Finding The Voice for your brand

Finding the voice of your business

Finding The Voice for your brand

Finding the right voice for a brand or business is what makes copy truly sing and connect with an audience. Voice – and its close cousin, tone – can be the spark or one thing an audience remembers long after they’ve left a website or a brochure behind.

Some companies think using jargon or ‘weasel words’ that sound hip and cool makes their business voice sound authoritative. 

“Multitouch attribution needs holistic scope to track a true consumer experience and report back key findings”. Err, right … how about “Let’s measure what matters: here’s why a holistic approach to understanding consumer experiences works”. 

Using jargon is never the right decision … finding a distinctive voice is.

Some great examples of a distinctive business voice

TRELLO – Drop the no-longer-so-sticky notes to see everything in a single glance

Trello is the best free project management tools to get stuff done, and it’s UX copy clearly explains it. Trello’s voice neatly sums up the hassle and horror of trying to organise a project, with the promise of “Simple on the surface, with more under the hood.”

The description below uses less than 100 words to sell the dream of Trello, while also explaining the problem it solves and the promises it is prepared to make. I like it …

Trello tone and voice promise in brand storytelling

REMEDY DRINKS – your friendly booch maker

Kombucha is my favourite thing since the 1990s brought me Diet Coke. My yoga teachers got me on to it. I thought it was a sugary drink like everything else in one of those cold glass fridges, but once the yogis explained the fermentation process ate most of the sugar from kombucha, I had one sip and was hooked.

Then I saw Remedy’s copy. It could go further to explain more, but it does a pretty good job at demystifying this ancient fermented drink of kombucha – which is good for your gut health, by the way.

Note the friendly way Remedy nicknames kombucha “booch” and then the copy emphasises old-fashioned and old school with a clear and modern sassiness that speaks openly to “horribles, terribles, artificials and unmentionables”. Nice.

SLACK – it used to be less busy but now it gives you power and alignment

The workplace chat tool Slack used to feel like a ‘friend’ helping you get stuff done. The image below is from Slack’s older landing pages, where it promises to solve team communication problems.

More recently, the landing page for Slack has been hijacked by a more corporate voice that’s lost some of its unique tone.

See the image below for Slack’s newly revised promise, which some corporate marketer probably told them is has more “cross-functional and multitouch attribution appeal” to appeal to regular nine-to-five office workers.


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What’s the vibe of your brand voice?

ALEX BROOKSJULY 16, 2019

A voice can be a powerful thing, especially when telling brand stories. Alex Brooks explains how to find the right tone and voice for content and copy.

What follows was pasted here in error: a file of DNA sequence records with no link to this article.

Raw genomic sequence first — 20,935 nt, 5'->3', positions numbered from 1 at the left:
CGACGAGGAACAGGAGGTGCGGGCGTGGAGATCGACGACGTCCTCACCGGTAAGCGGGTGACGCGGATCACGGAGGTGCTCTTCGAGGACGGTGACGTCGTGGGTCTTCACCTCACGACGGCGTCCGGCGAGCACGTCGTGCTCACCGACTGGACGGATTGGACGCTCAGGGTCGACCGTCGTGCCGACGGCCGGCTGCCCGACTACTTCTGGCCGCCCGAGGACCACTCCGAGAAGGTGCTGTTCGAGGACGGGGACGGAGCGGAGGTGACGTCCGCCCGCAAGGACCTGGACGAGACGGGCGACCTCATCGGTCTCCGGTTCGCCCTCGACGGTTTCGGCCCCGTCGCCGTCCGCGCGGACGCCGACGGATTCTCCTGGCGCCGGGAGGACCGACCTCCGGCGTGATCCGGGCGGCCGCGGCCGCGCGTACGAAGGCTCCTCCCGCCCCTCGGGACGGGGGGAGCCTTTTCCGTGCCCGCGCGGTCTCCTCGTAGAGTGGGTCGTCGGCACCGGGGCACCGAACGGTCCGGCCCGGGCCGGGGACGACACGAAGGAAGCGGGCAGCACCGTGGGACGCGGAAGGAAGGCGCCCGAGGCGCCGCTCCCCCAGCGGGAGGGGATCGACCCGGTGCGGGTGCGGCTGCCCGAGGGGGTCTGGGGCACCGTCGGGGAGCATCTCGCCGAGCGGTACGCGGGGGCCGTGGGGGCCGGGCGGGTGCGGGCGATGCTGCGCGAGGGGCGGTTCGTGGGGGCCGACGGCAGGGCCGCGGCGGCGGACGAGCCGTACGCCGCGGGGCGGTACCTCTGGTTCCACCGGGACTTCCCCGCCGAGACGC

Voice is a copywriting concept more compelling than ageing rock stars trying to find a new singing protege or storming off in a tantrum on reality TV.

Just as television’s The Voice is all about discovering a star, injecting the right voice into copy – especially business copy –  delivers star quality to a brand, differentiating them from the pack.

It’s bye bye Boy George as the 1980s star storms off set of The Voice Australia. Finding the right voice for your brand and business doesn’t need to be as emotional.

Finding the right voice for a brand or business is what makes copy truly sing and connect with an audience. Voice – and its close cousin, tone – can be the spark or the one thing an audience remembers long after they’ve left a website or a brochure behind.

Some companies think using jargon or ‘weasel words’ that sound hip and cool makes their business voice sound authoritative. 

“Multitouch attribution needs holistic scope to track a true consumer experience and report back key findings”. Err, right … how about “Let’s measure what matters: here’s why a holistic approach to understanding consumer experiences works”.  Using jargon is never the right decision …

Some great examples of a distinctive business voice

TRELLO – Drop the no-longer-so-sticky notes to see everything in a single glance

Trello is the best free project management tools to get stuff done, and it’s UX copy clearly explains it. Trello’s voice neatly sums up the hassle and horror of trying to organise a project, with the promise of “Simple on the surface, with more under the hood.”

The description below uses less than 100 words to sell the dream of Trello, while also explaining the problem it solves and the promises it is prepared to make. I like it …


Trellofreeflexible.png
Project management tool Trello has a distinctive voice using evocative terms like ‘clunky’ and “no-longer-so-sticky notes’.

Project management tool Trello has a distinctive voice using evocative terms like ‘clunky’ and “no-longer-so-sticky notes’.

REMEDY DRINKS – your friendly booch maker

Kombucha is my favourite thing since the 1990s brought me Diet Coke. My yoga teachers got me on to it. I thought it was a sugary drink like everything else in one of those cold glass fridges, but once the yogis explained the fermentation process ate most of the sugar from kombucha, I had one sip and was hooked.

Then I saw Remedy’s copy. It could go further to explain more, but it does a pretty good job at demystifying this ancient fermented drink of kombucha – which is good for your gut health, by the way.